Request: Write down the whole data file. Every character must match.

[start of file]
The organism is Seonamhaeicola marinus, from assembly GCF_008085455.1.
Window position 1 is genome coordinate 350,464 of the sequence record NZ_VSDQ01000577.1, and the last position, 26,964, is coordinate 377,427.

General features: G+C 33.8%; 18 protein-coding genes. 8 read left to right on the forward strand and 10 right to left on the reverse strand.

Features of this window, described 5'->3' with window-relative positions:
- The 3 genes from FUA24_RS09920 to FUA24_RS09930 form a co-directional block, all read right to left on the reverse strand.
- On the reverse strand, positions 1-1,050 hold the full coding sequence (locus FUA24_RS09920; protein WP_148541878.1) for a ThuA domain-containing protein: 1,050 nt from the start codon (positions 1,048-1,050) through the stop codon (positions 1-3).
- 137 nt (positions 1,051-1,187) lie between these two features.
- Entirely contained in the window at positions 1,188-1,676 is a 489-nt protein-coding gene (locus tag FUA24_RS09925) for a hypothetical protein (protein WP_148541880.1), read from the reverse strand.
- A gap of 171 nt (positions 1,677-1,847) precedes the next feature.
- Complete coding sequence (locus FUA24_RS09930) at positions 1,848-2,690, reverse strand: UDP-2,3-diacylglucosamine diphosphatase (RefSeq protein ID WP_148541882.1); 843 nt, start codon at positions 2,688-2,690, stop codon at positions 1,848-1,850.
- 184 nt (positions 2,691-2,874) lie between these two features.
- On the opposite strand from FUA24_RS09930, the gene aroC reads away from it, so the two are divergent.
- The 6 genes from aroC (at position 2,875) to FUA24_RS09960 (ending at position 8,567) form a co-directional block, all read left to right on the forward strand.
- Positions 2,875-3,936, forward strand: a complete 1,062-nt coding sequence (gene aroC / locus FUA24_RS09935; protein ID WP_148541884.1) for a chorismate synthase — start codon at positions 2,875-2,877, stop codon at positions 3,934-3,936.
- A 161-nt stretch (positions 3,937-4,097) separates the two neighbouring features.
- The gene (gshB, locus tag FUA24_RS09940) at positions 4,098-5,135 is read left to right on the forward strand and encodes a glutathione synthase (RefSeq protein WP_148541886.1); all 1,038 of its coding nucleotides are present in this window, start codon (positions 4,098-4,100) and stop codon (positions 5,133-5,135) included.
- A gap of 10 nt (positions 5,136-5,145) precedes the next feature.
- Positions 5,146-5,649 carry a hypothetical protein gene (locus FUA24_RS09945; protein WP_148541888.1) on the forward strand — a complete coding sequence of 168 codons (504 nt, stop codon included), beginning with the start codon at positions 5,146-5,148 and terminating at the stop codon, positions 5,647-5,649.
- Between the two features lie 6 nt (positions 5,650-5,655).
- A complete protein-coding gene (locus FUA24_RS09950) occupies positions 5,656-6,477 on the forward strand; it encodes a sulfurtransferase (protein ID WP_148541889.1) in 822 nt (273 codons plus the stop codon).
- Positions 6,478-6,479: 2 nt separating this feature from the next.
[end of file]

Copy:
The organism is Seonamhaeicola marinus, from assembly GCF_008085455.1.
Window position 1 is genome coordinate 350,464 of the sequence record NZ_VSDQ01000577.1, and the last position, 26,964, is coordinate 377,427.

General features: G+C 33.8%; 18 protein-coding genes. 8 read left to right on the forward strand and 10 right to left on the reverse strand.

Features of this window, described 5'->3' with window-relative positions:
- The 3 genes from FUA24_RS09920 to FUA24_RS09930 form a co-directional block, all read right to left on the reverse strand.
- On the reverse strand, positions 1-1,050 hold the full coding sequence (locus FUA24_RS09920; protein WP_148541878.1) for a ThuA domain-containing protein: 1,050 nt from the start codon (positions 1,048-1,050) through the stop codon (positions 1-3).
- 137 nt (positions 1,051-1,187) lie between these two features.
- Entirely contained in the window at positions 1,188-1,676 is a 489-nt protein-coding gene (locus tag FUA24_RS09925) for a hypothetical protein (protein WP_148541880.1), read from the reverse strand.
- A gap of 171 nt (positions 1,677-1,847) precedes the next feature.
- Complete coding sequence (locus FUA24_RS09930) at positions 1,848-2,690, reverse strand: UDP-2,3-diacylglucosamine diphosphatase (RefSeq protein ID WP_148541882.1); 843 nt, start codon at positions 2,688-2,690, stop codon at positions 1,848-1,850.
- 184 nt (positions 2,691-2,874) lie between these two features.
- On the opposite strand from FUA24_RS09930, the gene aroC reads away from it, so the two are divergent.
- The 6 genes from aroC (at position 2,875) to FUA24_RS09960 (ending at position 8,567) form a co-directional block, all read left to right on the forward strand.
- Positions 2,875-3,936, forward strand: a complete 1,062-nt coding sequence (gene aroC / locus FUA24_RS09935; protein ID WP_148541884.1) for a chorismate synthase — start codon at positions 2,875-2,877, stop codon at positions 3,934-3,936.
- A 161-nt stretch (positions 3,937-4,097) separates the two neighbouring features.
- The gene (gshB, locus tag FUA24_RS09940) at positions 4,098-5,135 is read left to right on the forward strand and encodes a glutathione synthase (RefSeq protein WP_148541886.1); all 1,038 of its coding nucleotides are present in this window, start codon (positions 4,098-4,100) and stop codon (positions 5,133-5,135) included.
- A gap of 10 nt (positions 5,136-5,145) precedes the next feature.
- Positions 5,146-5,649 carry a hypothetical protein gene (locus FUA24_RS09945; protein WP_148541888.1) on the forward strand — a complete coding sequence of 168 codons (504 nt, stop codon included), beginning with the start codon at positions 5,146-5,148 and terminating at the stop codon, positions 5,647-5,649.
- Between the two features lie 6 nt (positions 5,650-5,655).
- A complete protein-coding gene (locus FUA24_RS09950) occupies positions 5,656-6,477 on the forward strand; it encodes a sulfurtransferase (protein ID WP_148541889.1) in 822 nt (273 codons plus the stop codon).
- Positions 6,478-6,479: 2 nt separating this feature from the next.